Platform: PC (Version Reviewed), Android, iOS
Developer: Lohika Games
Price: £3.99 / $4.99
Release Date: 14th May 2015
If SpaceChem is akin to making large-scale Rube Goldberg-esque constructions using Lego Technics, then Machineers is the Meccano of the engineering puzzle world. That’s not to say that the designs needing completion in this game are simple or best suited to children, but merely that they are far more serene and digestible than its evil brother. In truth, Lohika Games’ first Steam title bears little similarities with Zachtronics demonic offering, beyond the placing of mechanical parts but the comparison serves to indicate whether it might be of interest. If you’re craving a title that requires a similar frame of mind but removes the requirement of a phD and spades of patience then this might just be what you’re after.
The story begins with your first day of work at a repair shop in Tivolo Town, a rather sombre settlement set in what appears to be a post-apocalyptic sitcom where robots are all that are left in the world. The fate of humanity is never quite addressed and neither is the rather macabre fact that the workers are surrounded by piles of scrapped robots; essentially their own body parts. Regardless, there’s a generally cheery overtone to the whole game which is mirrored in the jovial speech of the several citizens you meet and aid throughout your journey. Despite the bleak outlook, barren lands and graffiti-strewn tin buildings, it somehow manages to be entirely lighthearted. If you ignore the aforementioned heaps of dead residents of course.
You’re introduced to the puzzles very gently in the opening moments. Initially, you’re simply required to place cogs to produce motion and connect belts to power distant elements. It’s not particularly challenging, but it is perfectly charming and avoids patronising tutorials and distracting tooltips. The third challenge introduces time-related mechanisms and it’s here that they begin to shine. It may only take a few trial and error attempts but they offer entirely different experiences from each other and very cleverly relate to the object that you are repairing. Even in the closing moments I didn’t find it overwhelmingly taxing, but the smart use of electronics and occasional Layton style puzzle were so well integrated that I just didn’t care.
The grainy film, muted colours and awkwardly tottering characters oddly reminds me of some of Peter Firmin’s animation work. As such, I find it very hard to criticise anything that reminds me of Ivor the Engine; it’s a wonderful tone and immediately aesthetically pleasing to all ages. The music is atmospheric, subtle and calming yet as noticeable as you would like it to be. Speech is represented by sweet chirps and Clangers-esque warbling. It immediately found a path into my heart and nestled amongst the children’s TV nostalgia and fondness for smelling videogame instructions, rooting itself firmly as a great example of how to be memorable to your senses without forcing dubstep and lens flares onto you.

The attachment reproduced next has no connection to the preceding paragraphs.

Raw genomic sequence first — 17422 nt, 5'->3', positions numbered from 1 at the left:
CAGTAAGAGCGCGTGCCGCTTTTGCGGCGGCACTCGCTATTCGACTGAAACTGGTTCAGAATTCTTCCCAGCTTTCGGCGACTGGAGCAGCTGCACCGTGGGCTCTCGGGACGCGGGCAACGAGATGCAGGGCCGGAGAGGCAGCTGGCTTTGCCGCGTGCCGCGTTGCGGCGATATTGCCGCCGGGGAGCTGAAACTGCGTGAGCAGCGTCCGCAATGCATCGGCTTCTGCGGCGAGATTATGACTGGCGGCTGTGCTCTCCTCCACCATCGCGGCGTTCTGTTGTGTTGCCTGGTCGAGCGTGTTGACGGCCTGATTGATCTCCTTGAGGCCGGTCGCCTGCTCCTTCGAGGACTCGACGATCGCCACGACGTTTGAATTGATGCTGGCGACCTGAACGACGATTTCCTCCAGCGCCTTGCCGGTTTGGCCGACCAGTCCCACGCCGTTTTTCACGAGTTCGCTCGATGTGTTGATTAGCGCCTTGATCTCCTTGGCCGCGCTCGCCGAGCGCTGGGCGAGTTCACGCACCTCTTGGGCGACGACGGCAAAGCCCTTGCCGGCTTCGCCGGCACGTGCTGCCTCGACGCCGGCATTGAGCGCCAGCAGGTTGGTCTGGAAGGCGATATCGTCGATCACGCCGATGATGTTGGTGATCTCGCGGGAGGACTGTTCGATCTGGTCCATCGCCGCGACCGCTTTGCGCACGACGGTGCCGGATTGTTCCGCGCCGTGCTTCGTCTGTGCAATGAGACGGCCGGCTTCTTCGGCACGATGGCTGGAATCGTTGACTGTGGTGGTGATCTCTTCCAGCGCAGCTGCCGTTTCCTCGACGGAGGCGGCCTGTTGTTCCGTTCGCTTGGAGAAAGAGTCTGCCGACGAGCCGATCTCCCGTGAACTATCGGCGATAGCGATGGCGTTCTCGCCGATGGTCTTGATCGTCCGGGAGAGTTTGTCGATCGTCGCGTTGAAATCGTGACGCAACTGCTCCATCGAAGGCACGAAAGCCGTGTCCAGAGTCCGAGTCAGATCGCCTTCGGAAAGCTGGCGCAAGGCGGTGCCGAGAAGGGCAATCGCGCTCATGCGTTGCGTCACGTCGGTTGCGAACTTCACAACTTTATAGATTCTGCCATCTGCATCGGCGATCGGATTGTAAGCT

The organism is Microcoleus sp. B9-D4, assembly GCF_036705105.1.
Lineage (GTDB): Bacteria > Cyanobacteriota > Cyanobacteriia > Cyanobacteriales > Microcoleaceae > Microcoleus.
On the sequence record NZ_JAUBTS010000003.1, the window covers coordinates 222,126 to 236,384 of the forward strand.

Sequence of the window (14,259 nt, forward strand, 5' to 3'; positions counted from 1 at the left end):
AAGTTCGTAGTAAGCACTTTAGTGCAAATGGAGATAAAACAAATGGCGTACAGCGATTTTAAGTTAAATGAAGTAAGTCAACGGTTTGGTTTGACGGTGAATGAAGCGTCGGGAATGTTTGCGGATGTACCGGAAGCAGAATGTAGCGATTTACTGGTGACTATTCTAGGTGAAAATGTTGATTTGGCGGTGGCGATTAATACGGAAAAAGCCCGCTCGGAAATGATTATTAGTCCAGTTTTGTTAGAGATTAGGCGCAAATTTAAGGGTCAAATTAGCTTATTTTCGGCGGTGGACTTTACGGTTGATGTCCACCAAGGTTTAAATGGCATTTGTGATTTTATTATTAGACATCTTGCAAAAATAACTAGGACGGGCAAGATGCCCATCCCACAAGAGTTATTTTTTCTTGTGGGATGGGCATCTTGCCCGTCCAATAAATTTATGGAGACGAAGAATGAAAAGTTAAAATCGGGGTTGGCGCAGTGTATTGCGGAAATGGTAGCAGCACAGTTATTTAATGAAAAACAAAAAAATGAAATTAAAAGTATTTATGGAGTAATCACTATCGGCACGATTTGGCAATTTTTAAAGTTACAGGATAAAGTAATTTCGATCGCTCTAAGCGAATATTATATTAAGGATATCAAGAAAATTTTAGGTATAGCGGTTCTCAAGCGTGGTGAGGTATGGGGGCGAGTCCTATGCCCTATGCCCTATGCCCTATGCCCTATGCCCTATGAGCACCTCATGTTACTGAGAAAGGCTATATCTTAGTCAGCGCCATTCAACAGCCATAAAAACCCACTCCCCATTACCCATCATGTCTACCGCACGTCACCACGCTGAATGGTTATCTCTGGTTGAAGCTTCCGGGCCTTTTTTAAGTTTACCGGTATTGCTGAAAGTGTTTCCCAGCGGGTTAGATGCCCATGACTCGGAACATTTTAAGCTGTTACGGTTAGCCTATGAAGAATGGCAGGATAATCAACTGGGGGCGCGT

The biggest concern I have with recommending Machineers is its length, clocking in at a little over an hour for the first episode. It’s not quite a dealbreaker given that the adventure is memorable and the hidden achievements offer an element of replay value. Further episodes are planned, with the second already available and I thoroughly intend on finishing the collection to see the whole story. The puzzles continue to increase in complexity through the following chapter, so while the first slice is brief, the potential for mind-bending conundrums later on is very exciting.
It’s a lovingly made package that has a lot of room to grow and from the sound design to the delightful animations, everything about Machineers suggests it was a labour of love. If you equate value for money to the rate at which you smile whilst playing rather than a straightforward cost to hours ratio then I can only recommend it. There are very few games that take a genre known for stripped-down presentation and turn it into lovable and elegant illustrative gem. I only wish I could start it all over again with a clean memory, just to experience it once again.